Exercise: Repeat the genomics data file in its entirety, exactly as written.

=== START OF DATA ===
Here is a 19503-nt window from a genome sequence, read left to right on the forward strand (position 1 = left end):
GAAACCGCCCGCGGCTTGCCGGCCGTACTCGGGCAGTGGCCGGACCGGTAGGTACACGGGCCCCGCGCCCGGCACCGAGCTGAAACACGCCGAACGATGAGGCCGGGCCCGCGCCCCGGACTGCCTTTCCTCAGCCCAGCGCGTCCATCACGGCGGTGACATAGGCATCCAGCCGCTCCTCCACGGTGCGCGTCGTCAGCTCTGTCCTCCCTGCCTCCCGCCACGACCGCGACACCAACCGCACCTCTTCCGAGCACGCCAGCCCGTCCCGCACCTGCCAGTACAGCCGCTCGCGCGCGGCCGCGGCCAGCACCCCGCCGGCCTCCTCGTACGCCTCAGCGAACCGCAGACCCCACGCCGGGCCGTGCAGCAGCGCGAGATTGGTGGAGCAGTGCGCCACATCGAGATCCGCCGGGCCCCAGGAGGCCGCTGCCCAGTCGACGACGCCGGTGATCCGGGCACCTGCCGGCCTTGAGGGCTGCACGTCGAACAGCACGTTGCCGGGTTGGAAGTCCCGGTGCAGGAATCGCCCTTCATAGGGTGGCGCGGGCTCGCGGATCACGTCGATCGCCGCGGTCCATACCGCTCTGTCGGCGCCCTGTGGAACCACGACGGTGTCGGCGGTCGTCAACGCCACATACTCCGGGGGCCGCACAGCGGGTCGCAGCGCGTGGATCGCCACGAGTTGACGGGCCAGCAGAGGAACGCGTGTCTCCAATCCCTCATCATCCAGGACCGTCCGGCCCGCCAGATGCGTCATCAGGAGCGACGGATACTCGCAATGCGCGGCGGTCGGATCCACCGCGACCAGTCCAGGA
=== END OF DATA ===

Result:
Here is a 19503-nt window from a genome sequence, read left to right on the forward strand (position 1 = left end):
GAAACCGCCCGCGGCTTGCCGGCCGTACTCGGGCAGTGGCCGGACCGGTAGGTACACGGGCCCCGCGCCCGGCACCGAGCTGAAACACGCCGAACGATGAGGCCGGGCCCGCGCCCCGGACTGCCTTTCCTCAGCCCAGCGCGTCCATCACGGCGGTGACATAGGCATCCAGCCGCTCCTCCACGGTGCGCGTCGTCAGCTCTGTCCTCCCTGCCTCCCGCCACGACCGCGACACCAACCGCACCTCTTCCGAGCACGCCAGCCCGTCCCGCACCTGCCAGTACAGCCGCTCGCGCGCGGCCGCGGCCAGCACCCCGCCGGCCTCCTCGTACGCCTCAGCGAACCGCAGACCCCACGCCGGGCCGTGCAGCAGCGCGAGATTGGTGGAGCAGTGCGCCACATCGAGATCCGCCGGGCCCCAGGAGGCCGCTGCCCAGTCGACGACGCCGGTGATCCGGGCACCTGCCGGCCTTGAGGGCTGCACGTCGAACAGCACGTTGCCGGGTTGGAAGTCCCGGTGCAGGAATCGCCCTTCATAGGGTGGCGCGGGCTCGCGGATCACGTCGATCGCCGCGGTCCATACCGCTCTGTCGGCGCCCTGTGGAACCACGACGGTGTCGGCGGTCGTCAACGCCACATACTCCGGGGGCCGCACAGCGGGTCGCAGCGCGTGGATCGCCACGAGTTGACGGGCCAGCAGAGGAACGCGTGTCTCCAATCCCTCATCATCCAGGACCGTCCGGCCCGCCAGATGCGTCATCAGGAGCGACGGATACTCGCAATGCGCGGCGGTCGGATCCACCGCGACCAGTCCAGGA